The IPCC clearly states that hurricane-damage costs have increased steadily because more people, with more expensive property, now live where hurricanes strike. Population, exposure, and vulnerability, not greenhouse gasses, are the main factors underlying future damage as well.

Indeed, the IPCC observes that increased hurricane costs “have not been attributed to climate change.” Thus, if we want to avoid future hurricane damage, we need to invest in adaptation. That means better risk management, including stricter building codes and improved wetlands to slow storm surges.

Considerable evidence does suggest that global warming causes increases in rain, especially heavy rain. That has led many observers to blame global warming for devastating floods in Pakistan, Australia, and Thailand in recent years. But the IPCC tells a different story: The evidence cannot even reliably indicate whether increased precipitation has, in fact, affected the floods’ magnitude and frequency (in U.N.-speak, “low confidence at the global scale regarding even the sign of these changes”).

That may sound counterintuitive. But much more important changes have taken place: In particular, construction of dams and large settlements on floodplains has left rivers nowhere to flood naturally. If we want to help potential flood victims, the evidence clearly shows that we should restore floodplains.

Increased precipitation also has positive consequences—most significantly, more fresh water for a thirsty world. Today, about 2 billion people are water-stressed, meaning that they make do on less than 1,700 cubic meters (60,035 cubic feet) per year. Population growth alone suggests that this number could increase to about 3 billion toward the end of the century. But more precipitation from global warming will most likely bring the actual number down to about 1.7 billion.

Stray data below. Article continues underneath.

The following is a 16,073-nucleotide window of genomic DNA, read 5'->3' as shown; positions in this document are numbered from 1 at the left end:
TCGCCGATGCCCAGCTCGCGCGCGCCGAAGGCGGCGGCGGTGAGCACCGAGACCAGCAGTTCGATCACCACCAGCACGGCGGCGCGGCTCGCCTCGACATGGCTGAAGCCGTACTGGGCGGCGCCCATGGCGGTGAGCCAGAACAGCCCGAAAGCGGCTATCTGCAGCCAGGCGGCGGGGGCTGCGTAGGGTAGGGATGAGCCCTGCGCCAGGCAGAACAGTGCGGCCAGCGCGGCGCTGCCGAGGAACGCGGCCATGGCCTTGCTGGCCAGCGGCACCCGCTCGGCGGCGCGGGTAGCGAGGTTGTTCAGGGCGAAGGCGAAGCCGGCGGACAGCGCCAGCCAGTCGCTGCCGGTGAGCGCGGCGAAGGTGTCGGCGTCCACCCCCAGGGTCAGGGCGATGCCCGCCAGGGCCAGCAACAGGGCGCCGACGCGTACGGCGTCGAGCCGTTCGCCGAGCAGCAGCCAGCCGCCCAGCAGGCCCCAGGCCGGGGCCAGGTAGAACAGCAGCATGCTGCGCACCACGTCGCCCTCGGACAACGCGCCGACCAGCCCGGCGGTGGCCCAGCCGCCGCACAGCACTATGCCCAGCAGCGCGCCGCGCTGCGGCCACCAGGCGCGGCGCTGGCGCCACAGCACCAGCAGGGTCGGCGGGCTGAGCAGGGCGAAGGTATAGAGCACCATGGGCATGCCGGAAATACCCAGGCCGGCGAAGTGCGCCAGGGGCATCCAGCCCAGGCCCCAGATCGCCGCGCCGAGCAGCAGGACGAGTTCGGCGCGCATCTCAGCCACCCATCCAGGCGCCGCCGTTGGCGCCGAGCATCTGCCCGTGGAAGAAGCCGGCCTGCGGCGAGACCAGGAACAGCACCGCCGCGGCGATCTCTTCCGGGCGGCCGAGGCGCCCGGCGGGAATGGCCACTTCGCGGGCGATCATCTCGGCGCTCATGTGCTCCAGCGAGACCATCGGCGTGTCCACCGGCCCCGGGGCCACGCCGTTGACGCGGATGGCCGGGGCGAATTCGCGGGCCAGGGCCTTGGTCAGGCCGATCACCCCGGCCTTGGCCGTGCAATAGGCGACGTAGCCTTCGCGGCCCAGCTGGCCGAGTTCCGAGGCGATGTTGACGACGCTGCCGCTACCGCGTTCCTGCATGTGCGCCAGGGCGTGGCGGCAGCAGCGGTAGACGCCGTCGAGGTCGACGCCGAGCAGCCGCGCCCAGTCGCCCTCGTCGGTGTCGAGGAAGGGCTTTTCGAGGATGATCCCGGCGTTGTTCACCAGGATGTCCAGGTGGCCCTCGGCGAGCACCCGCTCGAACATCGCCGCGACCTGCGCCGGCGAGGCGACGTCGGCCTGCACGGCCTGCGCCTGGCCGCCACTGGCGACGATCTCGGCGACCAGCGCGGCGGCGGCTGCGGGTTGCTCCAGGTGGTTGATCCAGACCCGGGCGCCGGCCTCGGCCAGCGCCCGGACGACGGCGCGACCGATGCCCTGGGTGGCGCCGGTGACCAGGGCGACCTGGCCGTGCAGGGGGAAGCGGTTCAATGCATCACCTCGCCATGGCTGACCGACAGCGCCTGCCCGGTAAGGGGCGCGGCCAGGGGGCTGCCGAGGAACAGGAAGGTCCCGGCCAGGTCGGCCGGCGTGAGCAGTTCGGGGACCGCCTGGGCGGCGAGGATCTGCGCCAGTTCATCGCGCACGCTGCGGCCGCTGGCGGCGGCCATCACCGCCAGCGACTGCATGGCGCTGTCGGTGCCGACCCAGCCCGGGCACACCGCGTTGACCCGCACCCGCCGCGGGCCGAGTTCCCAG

Scary climate stories rely on a simple narrative: More CO2 means more environmental damage and death—and the only way to address it is to cut carbon emissions. While this makes for a catchy political message, it has the distinct disadvantage of being wrong.

Global warming will cause certain phenomena, such as heat waves and hurricane wind speeds, to become more extreme, while others, including cold waves and hurricane frequency, will become less so. And, in some cases, such as increasing precipitation, global warming will have both positive and negative effects.

Of course, none of this means that we should not address climate change by focusing on innovation to make for less costly green energy. The latest IPCC report is important precisely because it illustrates the real environmental problems posed by global warming without exaggerating them for the sake of a good headline. It provides reliable climate information, and emphasizes that adaptation is essential to improving future generations’ quality of life.

It also shows why the latest failure to conclude a comprehensive climate deal is not all bad news. But, when it comes to climate change, the media evidently do not like any other kind.

This article comes from Project Syndicate.

Bjørn Lomborg is an adjunct professor at the Copenhagen Business School and directs the Copenhagen Consensus Center. He is the author of The Skeptical Environmentalist, Cool It, and most recently How Much Have Global Problems Cost the World?